2) From Passive to Active or Brain-based Learning
This shift from passive to active learning or from a teacher-centered to a student-centered approach is probably the most positive consequence of technology.
Learners are no longer content-receptors merely taking down notes or listening to teachers talk for hours without pause. They now have a different set of expectations when it comes to learning. They actually want to participate or to have a say and maintain a sense of control over their lessons.
These active learners usually turn to mobile apps to learn whenever and wherever they can. They turn to the web to directly access information and, eventually, solve a problem. They still turn to their teachers or instructors but only to seek guidance.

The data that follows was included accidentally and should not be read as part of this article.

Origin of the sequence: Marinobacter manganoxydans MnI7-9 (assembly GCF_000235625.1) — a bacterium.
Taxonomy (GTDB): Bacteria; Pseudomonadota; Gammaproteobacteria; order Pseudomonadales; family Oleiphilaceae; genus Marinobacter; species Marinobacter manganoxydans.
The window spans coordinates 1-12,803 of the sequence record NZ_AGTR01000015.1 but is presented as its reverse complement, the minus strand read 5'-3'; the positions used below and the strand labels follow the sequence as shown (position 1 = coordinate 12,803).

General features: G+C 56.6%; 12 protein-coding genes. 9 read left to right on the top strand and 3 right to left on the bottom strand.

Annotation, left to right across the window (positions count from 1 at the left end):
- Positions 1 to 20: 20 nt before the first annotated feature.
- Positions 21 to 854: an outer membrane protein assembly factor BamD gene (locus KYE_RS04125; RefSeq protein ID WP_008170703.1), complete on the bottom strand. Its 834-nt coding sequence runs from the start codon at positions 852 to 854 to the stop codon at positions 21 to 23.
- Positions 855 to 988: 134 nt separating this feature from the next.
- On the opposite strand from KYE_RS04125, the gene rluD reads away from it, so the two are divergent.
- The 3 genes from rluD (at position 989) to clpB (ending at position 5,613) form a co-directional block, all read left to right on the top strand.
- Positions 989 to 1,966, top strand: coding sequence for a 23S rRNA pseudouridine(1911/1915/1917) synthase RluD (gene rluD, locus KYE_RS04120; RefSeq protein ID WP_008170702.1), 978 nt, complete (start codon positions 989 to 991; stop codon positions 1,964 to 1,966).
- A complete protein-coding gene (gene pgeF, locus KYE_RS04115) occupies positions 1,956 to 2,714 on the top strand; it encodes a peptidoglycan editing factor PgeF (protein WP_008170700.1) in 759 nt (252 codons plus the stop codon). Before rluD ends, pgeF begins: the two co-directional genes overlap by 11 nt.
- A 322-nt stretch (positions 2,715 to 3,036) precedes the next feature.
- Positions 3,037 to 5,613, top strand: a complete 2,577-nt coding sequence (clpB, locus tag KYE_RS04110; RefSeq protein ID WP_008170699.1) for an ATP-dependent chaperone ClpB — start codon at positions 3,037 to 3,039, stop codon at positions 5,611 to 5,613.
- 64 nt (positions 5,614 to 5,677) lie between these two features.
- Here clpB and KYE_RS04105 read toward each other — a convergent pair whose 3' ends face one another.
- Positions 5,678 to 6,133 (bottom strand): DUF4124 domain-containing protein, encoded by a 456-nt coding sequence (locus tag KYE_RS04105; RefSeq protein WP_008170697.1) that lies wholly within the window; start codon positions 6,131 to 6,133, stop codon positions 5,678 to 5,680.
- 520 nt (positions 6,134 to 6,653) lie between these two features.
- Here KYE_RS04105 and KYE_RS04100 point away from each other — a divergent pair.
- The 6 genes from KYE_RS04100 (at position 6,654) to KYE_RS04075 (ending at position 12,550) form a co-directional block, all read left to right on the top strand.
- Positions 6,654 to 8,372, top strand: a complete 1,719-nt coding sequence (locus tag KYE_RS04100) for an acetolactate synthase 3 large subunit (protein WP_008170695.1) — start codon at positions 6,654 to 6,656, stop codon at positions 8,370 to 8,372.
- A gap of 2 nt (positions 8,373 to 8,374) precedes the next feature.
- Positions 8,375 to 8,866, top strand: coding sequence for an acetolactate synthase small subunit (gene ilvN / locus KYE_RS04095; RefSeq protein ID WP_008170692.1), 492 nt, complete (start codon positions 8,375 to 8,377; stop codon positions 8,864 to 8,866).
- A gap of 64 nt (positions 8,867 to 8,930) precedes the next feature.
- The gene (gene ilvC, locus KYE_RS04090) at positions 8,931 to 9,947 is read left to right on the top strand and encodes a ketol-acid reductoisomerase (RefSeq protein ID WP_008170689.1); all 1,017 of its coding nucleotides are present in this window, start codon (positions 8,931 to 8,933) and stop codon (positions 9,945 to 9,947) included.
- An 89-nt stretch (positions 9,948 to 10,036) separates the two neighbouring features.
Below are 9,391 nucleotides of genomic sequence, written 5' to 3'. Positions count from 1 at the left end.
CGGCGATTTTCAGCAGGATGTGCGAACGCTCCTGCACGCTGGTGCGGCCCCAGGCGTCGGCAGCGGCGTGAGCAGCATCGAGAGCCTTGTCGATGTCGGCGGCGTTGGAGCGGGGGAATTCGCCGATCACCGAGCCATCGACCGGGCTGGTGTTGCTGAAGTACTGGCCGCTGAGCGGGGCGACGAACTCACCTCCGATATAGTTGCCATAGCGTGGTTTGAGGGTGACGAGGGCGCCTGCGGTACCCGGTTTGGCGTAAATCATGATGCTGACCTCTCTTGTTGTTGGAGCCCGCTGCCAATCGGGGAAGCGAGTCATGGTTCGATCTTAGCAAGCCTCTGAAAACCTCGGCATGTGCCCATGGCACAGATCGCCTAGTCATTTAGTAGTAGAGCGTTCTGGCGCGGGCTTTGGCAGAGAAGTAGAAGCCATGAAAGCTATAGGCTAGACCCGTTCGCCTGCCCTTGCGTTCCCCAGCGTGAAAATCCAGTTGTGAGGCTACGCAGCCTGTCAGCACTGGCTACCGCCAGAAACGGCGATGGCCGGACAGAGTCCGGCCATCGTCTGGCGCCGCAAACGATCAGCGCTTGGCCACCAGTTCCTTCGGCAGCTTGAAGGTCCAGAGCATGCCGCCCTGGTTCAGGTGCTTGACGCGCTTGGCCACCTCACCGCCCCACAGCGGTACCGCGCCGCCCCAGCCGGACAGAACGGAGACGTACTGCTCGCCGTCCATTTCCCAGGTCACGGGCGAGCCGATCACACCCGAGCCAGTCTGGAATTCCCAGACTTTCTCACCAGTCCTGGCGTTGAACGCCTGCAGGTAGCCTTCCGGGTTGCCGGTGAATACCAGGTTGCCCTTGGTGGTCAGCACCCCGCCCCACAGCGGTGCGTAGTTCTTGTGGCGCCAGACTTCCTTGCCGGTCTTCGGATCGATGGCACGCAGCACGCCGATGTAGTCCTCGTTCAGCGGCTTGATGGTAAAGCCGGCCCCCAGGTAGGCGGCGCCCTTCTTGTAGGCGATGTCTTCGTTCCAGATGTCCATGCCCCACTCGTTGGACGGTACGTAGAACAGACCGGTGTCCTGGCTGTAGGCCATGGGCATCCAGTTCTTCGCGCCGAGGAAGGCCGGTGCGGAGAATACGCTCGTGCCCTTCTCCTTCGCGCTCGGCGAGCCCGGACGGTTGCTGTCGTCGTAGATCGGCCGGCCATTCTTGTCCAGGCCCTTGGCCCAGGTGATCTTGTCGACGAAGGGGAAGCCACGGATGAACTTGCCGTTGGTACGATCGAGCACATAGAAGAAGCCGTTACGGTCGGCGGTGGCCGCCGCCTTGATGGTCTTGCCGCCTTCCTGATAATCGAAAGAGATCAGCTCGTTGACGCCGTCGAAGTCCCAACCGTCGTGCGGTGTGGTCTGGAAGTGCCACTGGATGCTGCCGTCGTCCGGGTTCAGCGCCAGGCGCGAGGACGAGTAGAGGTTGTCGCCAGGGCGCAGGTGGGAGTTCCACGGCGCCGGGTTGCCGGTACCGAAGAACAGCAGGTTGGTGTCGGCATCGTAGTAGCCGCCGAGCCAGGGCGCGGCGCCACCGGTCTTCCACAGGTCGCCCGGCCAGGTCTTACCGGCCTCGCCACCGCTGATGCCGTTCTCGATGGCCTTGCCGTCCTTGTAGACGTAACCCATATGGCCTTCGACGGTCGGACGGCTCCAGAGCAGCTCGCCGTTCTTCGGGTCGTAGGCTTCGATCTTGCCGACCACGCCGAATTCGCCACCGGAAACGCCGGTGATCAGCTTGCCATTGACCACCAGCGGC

Technology, then, becomes a tool for active learning. Through it, learners are able to research, communicate and solve problems. Whenever they navigate the web, they are able to directly access a huge library of information. The web offers them a plethora of data, not just text. The web is hypermedia, not linear. Most importantly, the web offers them freedom to learn according to paths of their own choosing. Learners can be authors and problem solvers, not just spectators.
Passive activities are being outdated while teachers are now occupying another significant role as guides. Blackboard’s SEO Sig Behren confirmed this in an article he wrote for USNews last year."If we actually want to engage active learners, learning needs to become much more open, mobile, socia and analutical" he said..